Meyers says the thieves tried to withdrawal money from her bank account. She says after speaking with the bank teller, the teller reported they were wearing masks throughout the attempted transaction.
Meyers says the teller blocked the transaction, but gave her I.D. back to the thieves.
She is now calling for the bank to change their policy… to make customers take off their masks before completing a transaction.
“They need to fix it. They need to protect their customers,” Meyers said.
She added: “There’s usually regulations in place where they don’t allow people to conceal their faces when they take out money. But, because of the pandemic, they’re allowing people to go through the drive-thru with masks on.”
WTAJ reached out to more than 10 banks located in and around Central PA to gather their policies on face masks. They are listed below:
- Altoona First Savings Bank: Allowing customers to wear a mask however, a teller can ask that the mask be removed. If a teller is not comfortable in a situation, they reserve the right to refuse a transaction.
- Juniata Valley Bank: Allowing customers to wear a mask. A teller has the go-ahead to refuse any transaction they’re uncomfortable completing.
- Wells Fargo: All customers are allowed to wear masks. The bank said they have other methods of validating a person’s I.D.
- PNC Bank: Allowing customers to wear a mask, however, if a teller cannot identify the customer (compared to their I.D.) they can request (not require) the mask be removed. A teller reserves the right to refuse any transaction.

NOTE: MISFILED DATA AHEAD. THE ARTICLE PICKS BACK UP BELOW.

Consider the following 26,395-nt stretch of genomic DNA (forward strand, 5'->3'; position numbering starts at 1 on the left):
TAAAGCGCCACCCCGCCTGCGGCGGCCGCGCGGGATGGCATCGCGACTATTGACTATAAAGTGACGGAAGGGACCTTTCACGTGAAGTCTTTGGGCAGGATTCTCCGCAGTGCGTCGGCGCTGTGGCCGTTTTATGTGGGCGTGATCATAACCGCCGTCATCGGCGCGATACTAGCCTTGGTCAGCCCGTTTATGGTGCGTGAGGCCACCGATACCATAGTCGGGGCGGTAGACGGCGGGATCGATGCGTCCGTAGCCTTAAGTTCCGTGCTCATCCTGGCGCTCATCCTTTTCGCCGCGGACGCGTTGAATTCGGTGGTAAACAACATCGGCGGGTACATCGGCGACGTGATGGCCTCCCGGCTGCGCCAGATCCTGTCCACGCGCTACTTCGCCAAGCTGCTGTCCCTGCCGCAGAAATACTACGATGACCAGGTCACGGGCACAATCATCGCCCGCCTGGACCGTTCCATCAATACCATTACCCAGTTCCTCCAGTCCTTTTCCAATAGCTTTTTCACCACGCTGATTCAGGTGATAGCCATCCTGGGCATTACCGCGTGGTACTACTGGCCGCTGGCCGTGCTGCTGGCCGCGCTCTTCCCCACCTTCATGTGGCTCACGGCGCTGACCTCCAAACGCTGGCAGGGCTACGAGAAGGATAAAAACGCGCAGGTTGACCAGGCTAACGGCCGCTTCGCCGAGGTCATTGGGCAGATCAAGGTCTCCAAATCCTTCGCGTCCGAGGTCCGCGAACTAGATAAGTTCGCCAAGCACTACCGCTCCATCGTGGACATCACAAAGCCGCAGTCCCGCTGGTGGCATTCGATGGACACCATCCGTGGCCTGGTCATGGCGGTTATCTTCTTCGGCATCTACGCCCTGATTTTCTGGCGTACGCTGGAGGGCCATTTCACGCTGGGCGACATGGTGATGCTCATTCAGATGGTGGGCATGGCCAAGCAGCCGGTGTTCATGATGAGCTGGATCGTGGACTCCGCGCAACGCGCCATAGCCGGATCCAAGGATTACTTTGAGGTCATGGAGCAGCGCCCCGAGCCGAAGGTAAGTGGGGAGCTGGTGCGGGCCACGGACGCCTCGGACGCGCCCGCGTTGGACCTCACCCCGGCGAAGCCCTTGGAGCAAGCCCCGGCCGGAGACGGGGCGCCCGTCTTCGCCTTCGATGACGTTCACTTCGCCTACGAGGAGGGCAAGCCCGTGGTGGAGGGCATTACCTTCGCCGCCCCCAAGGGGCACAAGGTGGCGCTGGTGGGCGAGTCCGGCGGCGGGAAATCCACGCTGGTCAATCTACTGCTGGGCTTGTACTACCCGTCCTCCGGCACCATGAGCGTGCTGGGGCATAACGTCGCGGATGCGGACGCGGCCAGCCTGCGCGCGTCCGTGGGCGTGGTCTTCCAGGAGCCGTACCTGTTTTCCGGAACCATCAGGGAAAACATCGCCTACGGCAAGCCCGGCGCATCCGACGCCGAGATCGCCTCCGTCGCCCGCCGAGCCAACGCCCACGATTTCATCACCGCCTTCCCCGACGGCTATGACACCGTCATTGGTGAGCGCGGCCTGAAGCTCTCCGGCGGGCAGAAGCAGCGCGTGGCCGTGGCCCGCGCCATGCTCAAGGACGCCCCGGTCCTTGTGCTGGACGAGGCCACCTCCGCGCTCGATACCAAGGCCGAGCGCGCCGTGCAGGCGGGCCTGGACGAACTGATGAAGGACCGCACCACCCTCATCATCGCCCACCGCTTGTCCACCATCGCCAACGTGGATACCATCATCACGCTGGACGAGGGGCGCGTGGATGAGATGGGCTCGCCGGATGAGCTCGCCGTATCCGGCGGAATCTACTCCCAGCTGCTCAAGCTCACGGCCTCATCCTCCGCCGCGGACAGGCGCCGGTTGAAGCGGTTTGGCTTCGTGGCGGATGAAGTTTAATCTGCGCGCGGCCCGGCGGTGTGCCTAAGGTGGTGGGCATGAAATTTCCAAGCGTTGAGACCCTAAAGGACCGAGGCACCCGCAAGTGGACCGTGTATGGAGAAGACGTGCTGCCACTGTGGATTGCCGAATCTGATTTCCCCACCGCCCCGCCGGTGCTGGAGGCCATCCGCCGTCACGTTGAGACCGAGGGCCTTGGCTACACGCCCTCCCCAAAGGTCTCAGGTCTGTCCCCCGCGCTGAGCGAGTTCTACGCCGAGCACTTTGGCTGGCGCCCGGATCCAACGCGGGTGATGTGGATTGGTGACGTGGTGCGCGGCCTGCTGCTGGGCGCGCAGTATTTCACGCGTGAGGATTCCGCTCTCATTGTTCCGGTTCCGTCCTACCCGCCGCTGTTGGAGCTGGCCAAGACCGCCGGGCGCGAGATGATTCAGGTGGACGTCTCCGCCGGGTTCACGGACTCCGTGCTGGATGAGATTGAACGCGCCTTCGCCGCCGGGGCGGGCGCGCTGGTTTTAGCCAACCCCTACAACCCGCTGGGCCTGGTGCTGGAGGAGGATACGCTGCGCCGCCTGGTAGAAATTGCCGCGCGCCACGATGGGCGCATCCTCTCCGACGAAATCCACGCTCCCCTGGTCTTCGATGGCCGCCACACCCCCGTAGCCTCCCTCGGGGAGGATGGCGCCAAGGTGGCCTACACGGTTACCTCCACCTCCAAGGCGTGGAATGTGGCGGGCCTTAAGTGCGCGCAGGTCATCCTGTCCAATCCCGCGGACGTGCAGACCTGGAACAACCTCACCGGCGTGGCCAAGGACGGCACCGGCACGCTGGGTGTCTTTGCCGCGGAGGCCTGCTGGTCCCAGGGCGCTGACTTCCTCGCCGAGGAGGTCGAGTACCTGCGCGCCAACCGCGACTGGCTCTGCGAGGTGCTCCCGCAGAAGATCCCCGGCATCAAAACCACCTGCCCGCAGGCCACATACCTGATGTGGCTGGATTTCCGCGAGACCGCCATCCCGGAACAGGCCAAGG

- PSECU: Requiring customers take-off their masks for I.D. checks before any transaction.
All other banks with branches in Central PA did not respond to WTAJ’s request to learn their mask policy.
Final thoughts from Meyers:
She told WTAJ: “All I want is my I.D. I hate having someone trying to be me. I know that my driver’s license number might be out there after all this, but just knowing that I can have that card back, and that no one else can hand that to somebody else would really be a big relief.”
WTAJ: “What word would you use to describe the thieves?”
Meyers: “Cowardly. They have this opportunity to hide and so they’re just taking advantage of it. They’re only caring about themselves. Everyone is worried. Just about everyone is losing money. Everyone is affected. If these people are affected and they think that they deserve what they steal, that’s just not the case because we all need help. We should be banning together instead of tearing each other apart.”
Other impacts of masks
Chief Jolley told WTAJ that the masks may also impact a police force’s ability to identify someone.
“Identifying a suspect could be compromised by them wearing a mask, under the guise of the Covid-19 pandemic,” he said.
Chief Jolley added: “In a pandemic like this, we’re not necessarily going to tell people they can’t wear a mask in public. But it does make our job more difficult for I.D. purposes.”
He said it’s a tough balancing act in looking to keep everyone safe from Covid-19, but also other crimes.